Android has had a long history of battles for the security of devices, and an even longer history of waiting for manufacturers to update their devices. The truth of the matter is that security updates for a lot of Android devices come far too infrequently for users to even feel secure. Those devices that are updated are most likely not getting them often enough, considering that Google has been right on schedule with their monthly security patches. At Google I/O this past week, there was some good news to be had concerning this issue.
Google says that it will start requiring Android phone manufacturers to roll out security patches on a “regular” basis, although it was not made clear what “regular” meant. But starting with Android P, Google is updating its OEM agreements to make sure that manufacturers will take security much more seriously. The agreement hinges on Android P, so for devices with versions lower than Android P, nothing is likely to change. New phones and ones that are updated to Android P should be covered by this updated OEM agreement.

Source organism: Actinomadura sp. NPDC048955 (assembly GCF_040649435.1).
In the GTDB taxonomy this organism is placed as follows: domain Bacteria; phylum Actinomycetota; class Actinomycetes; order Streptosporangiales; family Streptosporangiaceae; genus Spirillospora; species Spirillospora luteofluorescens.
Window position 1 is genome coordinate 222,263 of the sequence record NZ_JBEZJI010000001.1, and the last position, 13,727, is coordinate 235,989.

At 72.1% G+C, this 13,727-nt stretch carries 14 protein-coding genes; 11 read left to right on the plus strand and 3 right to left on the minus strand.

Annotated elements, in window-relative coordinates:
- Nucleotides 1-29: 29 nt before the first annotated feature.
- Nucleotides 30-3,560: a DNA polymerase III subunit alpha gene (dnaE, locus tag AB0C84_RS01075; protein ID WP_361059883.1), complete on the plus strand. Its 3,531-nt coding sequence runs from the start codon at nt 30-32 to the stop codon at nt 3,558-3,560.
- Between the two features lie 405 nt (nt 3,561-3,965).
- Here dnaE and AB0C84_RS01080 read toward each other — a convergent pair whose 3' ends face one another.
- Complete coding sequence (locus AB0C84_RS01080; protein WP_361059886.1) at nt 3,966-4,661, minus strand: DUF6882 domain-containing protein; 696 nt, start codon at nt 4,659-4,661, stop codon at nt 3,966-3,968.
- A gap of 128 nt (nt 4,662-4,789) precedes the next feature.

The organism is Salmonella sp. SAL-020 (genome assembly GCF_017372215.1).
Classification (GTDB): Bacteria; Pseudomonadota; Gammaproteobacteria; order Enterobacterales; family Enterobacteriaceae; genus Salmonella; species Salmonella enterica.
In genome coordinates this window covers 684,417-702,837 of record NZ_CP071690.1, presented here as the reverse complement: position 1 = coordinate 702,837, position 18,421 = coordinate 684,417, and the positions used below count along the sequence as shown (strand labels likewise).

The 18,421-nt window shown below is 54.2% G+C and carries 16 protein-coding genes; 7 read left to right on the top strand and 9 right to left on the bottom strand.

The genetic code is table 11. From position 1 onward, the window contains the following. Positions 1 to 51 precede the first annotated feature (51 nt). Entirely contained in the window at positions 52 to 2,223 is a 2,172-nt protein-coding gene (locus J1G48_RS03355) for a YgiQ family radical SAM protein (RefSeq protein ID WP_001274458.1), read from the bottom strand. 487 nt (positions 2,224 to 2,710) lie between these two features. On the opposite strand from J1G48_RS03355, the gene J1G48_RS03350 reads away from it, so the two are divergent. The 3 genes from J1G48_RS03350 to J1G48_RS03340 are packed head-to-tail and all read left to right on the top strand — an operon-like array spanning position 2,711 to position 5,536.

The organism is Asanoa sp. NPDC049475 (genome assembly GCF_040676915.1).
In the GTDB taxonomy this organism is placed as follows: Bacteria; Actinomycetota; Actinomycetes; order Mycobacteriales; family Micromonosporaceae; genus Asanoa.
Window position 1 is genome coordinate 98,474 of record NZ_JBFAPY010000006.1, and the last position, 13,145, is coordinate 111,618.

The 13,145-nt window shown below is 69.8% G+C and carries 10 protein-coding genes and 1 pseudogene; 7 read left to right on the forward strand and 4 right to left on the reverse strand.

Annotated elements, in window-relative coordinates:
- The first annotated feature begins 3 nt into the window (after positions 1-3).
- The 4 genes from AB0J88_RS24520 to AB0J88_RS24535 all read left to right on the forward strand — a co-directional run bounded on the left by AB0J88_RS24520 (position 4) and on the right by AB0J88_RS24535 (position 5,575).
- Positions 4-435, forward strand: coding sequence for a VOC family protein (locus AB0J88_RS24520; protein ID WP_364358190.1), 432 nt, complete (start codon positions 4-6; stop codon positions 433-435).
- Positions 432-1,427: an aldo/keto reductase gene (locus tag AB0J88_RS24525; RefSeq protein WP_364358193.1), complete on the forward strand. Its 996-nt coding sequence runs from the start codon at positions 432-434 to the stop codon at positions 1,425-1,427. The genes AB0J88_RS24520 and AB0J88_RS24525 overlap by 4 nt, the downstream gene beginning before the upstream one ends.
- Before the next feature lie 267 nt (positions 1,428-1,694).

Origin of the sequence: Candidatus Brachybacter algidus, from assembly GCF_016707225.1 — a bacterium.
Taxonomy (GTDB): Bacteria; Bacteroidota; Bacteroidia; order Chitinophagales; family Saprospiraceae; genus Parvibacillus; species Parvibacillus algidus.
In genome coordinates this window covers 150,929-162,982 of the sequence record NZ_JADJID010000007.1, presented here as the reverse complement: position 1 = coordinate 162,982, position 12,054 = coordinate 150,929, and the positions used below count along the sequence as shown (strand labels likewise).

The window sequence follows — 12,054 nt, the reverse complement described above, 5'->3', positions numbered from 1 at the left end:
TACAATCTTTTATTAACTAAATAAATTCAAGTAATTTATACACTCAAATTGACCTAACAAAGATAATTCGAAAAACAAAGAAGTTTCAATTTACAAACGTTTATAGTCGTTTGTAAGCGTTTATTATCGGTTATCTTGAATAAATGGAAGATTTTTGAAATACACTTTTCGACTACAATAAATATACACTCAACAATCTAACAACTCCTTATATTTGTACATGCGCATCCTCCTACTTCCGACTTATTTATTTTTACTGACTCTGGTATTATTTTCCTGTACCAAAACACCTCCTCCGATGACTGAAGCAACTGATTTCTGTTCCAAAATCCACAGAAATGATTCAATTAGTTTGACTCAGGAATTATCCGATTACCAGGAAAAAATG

In the video above (starting at the 2:14 mark) Android Security director Dave Kleidermacher said, “We’ve also worked on building security patching into our OEM agreements. Now this will really lead to a massive increase in the number of devices and users receiving regular security patches.”
Unfortunately, there are no details beyond this quote from the Android’s head for Security. Hopefully, Google can push this agreement as far back as Android Nougat, so that OEMs will be required to give security updates.